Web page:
Associated Press interviews the Rev. Laura Everett, executive director of the Massachusetts Council of Churches and author of an impending book, Holy Spokes, about the spirituality she's discovered as a daily Boston bicycle rider:
Bicycling through Boston's twisting, traffic-clogged streets may seem more about self-preservation than spiritual enlightenment.
For the Rev. Laura Everett, her daily 6-mile commute is a way of connecting to her adopted city, its residents, and her sense of community and vulnerability.
The Boston Licensing Board yesterday granted food and alcohol licenses to American Provisions, a South Boston market that is planning a second outlet in the new Treadmark condo building going up across from the Ashmont T stop.
The new store, at 1971 Dorchester Ave., at the corner of Fuller Street, will offer a variety of locally sourced specialty foods, beers and wines, as well as charcuterie, store lawyer Kristen Scanlon told the licensing board at a hearing on Wednesday.
In addition to the store, the location will also serve as a kitchen for cooking up offerings, she said.
The Massachusetts Appeals Court ruled today that Boston police officers had enough details on the suspect in the robbery and shooting of a Dot Ave. convenience-store owner that they had the right to stop a suspect they found four blocks away.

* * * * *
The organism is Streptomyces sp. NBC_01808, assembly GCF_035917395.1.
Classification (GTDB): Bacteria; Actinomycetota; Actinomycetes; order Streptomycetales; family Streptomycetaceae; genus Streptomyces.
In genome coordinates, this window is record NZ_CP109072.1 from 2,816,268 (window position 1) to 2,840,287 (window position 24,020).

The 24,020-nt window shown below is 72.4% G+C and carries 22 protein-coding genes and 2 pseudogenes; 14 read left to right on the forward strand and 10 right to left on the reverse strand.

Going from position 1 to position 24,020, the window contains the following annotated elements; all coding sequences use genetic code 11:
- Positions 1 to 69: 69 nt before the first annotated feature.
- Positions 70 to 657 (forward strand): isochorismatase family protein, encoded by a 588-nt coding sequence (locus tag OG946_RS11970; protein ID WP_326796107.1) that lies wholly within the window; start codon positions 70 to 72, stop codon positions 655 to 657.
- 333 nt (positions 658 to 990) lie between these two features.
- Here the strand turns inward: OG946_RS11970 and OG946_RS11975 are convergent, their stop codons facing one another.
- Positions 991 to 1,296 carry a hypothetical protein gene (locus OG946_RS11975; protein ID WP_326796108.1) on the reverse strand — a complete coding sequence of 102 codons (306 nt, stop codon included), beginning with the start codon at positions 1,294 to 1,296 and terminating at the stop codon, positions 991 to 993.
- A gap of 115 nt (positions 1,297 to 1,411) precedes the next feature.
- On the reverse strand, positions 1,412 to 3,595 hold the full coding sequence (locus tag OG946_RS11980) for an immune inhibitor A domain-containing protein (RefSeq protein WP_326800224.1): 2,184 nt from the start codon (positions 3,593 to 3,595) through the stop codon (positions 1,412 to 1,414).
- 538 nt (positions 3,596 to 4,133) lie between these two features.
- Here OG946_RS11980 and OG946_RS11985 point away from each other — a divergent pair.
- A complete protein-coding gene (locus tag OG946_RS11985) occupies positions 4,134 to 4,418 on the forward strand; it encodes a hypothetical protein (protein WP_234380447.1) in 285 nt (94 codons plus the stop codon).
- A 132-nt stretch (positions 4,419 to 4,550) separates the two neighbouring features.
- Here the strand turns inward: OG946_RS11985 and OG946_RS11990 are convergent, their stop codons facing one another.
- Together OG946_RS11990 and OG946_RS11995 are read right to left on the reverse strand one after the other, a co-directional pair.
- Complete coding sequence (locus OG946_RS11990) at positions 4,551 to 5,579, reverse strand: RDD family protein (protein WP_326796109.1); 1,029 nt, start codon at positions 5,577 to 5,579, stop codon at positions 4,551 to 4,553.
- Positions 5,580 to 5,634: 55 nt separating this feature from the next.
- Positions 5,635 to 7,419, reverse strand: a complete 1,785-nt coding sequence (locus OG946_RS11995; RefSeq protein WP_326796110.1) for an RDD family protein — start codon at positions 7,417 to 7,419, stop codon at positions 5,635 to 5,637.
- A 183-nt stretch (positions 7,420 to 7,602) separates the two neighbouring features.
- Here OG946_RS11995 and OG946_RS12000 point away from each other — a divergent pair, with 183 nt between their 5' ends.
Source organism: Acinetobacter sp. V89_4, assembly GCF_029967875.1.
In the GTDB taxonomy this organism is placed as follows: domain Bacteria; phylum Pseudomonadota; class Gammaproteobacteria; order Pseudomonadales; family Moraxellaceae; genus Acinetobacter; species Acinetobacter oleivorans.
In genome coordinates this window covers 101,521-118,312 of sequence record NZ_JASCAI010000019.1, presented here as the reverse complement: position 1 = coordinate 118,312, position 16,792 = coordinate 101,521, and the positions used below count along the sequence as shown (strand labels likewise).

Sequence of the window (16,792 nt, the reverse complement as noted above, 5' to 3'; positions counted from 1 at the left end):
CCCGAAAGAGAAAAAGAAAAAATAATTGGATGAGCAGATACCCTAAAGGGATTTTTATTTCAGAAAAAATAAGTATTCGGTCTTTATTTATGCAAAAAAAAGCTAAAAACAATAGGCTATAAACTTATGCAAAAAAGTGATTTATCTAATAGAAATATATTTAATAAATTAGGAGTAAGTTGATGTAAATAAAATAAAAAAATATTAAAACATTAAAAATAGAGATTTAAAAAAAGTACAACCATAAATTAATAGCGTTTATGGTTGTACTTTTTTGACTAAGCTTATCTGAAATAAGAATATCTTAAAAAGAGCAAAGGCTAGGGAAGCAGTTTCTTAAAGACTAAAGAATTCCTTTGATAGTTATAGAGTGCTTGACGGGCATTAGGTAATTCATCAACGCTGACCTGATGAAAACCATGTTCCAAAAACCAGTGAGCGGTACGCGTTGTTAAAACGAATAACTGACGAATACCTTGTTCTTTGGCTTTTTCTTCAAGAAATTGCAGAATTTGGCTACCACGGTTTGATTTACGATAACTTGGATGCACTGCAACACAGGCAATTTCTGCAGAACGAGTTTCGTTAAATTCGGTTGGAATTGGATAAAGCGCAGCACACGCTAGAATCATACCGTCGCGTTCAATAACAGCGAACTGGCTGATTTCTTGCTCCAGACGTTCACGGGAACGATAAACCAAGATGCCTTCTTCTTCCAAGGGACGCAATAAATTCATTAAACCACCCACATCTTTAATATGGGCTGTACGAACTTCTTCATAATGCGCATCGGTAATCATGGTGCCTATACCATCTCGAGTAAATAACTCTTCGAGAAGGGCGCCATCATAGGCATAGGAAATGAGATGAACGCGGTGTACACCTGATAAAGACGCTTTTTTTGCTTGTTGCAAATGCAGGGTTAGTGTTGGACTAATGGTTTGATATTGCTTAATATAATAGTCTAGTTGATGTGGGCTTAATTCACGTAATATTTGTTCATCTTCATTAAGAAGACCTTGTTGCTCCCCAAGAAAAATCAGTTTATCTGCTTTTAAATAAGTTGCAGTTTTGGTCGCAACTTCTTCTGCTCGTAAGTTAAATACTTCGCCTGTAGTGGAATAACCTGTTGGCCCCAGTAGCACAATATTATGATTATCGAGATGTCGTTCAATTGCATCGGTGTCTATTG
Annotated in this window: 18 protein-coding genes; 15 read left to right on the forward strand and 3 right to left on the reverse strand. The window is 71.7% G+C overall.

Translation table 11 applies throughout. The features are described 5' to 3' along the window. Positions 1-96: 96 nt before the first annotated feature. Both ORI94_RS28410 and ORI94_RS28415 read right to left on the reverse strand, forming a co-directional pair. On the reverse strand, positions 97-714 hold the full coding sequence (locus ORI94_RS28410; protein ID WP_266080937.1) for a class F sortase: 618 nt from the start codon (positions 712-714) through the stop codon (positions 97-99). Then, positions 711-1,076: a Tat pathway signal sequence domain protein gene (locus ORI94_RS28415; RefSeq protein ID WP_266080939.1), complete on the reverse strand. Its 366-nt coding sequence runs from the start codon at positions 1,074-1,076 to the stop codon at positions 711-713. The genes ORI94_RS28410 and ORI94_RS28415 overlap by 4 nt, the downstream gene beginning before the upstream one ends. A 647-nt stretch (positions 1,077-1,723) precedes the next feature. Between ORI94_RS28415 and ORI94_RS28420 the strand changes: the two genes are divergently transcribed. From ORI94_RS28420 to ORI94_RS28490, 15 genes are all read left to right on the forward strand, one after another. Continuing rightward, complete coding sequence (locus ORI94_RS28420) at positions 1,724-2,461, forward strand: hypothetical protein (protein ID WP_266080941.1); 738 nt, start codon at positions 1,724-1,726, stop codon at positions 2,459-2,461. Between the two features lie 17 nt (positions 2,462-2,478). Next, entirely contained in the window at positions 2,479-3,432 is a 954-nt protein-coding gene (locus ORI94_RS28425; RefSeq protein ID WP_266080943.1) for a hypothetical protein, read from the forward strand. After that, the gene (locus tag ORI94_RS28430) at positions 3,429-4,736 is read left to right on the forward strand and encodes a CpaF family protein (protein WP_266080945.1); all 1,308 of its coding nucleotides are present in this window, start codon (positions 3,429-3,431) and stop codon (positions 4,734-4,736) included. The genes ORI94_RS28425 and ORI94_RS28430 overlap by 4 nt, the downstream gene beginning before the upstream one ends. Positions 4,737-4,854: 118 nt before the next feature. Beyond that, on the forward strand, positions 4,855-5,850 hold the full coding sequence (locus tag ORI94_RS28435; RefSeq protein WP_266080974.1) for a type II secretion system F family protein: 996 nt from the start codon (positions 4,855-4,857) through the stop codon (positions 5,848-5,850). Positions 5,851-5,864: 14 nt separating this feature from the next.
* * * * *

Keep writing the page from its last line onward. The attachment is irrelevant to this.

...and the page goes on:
A lower-court judge had ruled police did not have probable cause to detain Jarvis Charley for questioning about the Nov. 11, 2014 robbery and shooting at D & D Convenience, 1002 Dorchester Avenue, because he felt the descriptions and videos used by police to stop him were too vague.
But in its ruling today, the Massachusetts Appeals Court ruled prosecutors can use evidence seized after his arrest, such as numerous, sequentially numbers $20 bills in his backpack.
Although the shooter's face was obscured by a mask, the court said other evidence - including color video taken by a store surveillance camera - coupled with the fact that Charley was sweating profusely on a cool November night when an officer first encountered him - were sufficient for "probable cause" for police to investigate whether Charley was involved.
The fact that he was coming from the direction of a recent robbery, in which a person had been shot, coupled with the resemblance of his appearance to that captured on the surveillance video, suggested the reasonable possibilities that he was the person who had robbed the convenience store and that he might be armed and therefore could pose a risk to the officers.